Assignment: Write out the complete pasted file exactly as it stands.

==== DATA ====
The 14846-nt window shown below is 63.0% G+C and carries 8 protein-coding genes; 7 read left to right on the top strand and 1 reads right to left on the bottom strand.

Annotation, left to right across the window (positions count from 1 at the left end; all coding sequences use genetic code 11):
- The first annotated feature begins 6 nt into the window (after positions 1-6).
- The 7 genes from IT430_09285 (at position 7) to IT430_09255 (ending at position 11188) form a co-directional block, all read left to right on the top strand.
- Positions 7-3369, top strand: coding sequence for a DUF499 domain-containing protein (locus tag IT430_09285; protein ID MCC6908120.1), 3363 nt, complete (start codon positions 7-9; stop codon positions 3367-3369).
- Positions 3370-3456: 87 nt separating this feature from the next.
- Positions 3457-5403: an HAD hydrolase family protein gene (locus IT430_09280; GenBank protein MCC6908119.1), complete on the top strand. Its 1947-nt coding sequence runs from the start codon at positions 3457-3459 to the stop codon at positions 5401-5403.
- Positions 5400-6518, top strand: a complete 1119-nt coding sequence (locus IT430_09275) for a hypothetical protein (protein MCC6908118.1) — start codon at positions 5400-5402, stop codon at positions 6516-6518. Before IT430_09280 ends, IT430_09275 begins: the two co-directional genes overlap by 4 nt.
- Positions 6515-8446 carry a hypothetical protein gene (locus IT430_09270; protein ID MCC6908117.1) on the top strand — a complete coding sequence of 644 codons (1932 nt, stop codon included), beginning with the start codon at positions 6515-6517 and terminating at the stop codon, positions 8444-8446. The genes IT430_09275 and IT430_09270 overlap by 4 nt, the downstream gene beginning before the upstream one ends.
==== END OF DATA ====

The 14846-nt window shown below is 63.0% G+C and carries 8 protein-coding genes; 7 read left to right on the top strand and 1 reads right to left on the bottom strand.

Annotation, left to right across the window (positions count from 1 at the left end; all coding sequences use genetic code 11):
- The first annotated feature begins 6 nt into the window (after positions 1-6).
- The 7 genes from IT430_09285 (at position 7) to IT430_09255 (ending at position 11188) form a co-directional block, all read left to right on the top strand.
- Positions 7-3369, top strand: coding sequence for a DUF499 domain-containing protein (locus tag IT430_09285; protein ID MCC6908120.1), 3363 nt, complete (start codon positions 7-9; stop codon positions 3367-3369).
- Positions 3370-3456: 87 nt separating this feature from the next.
- Positions 3457-5403: an HAD hydrolase family protein gene (locus IT430_09280; GenBank protein MCC6908119.1), complete on the top strand. Its 1947-nt coding sequence runs from the start codon at positions 3457-3459 to the stop codon at positions 5401-5403.
- Positions 5400-6518, top strand: a complete 1119-nt coding sequence (locus IT430_09275) for a hypothetical protein (protein MCC6908118.1) — start codon at positions 5400-5402, stop codon at positions 6516-6518. Before IT430_09280 ends, IT430_09275 begins: the two co-directional genes overlap by 4 nt.
- Positions 6515-8446 carry a hypothetical protein gene (locus IT430_09270; protein ID MCC6908117.1) on the top strand — a complete coding sequence of 644 codons (1932 nt, stop codon included), beginning with the start codon at positions 6515-6517 and terminating at the stop codon, positions 8444-8446. The genes IT430_09275 and IT430_09270 overlap by 4 nt, the downstream gene beginning before the upstream one ends.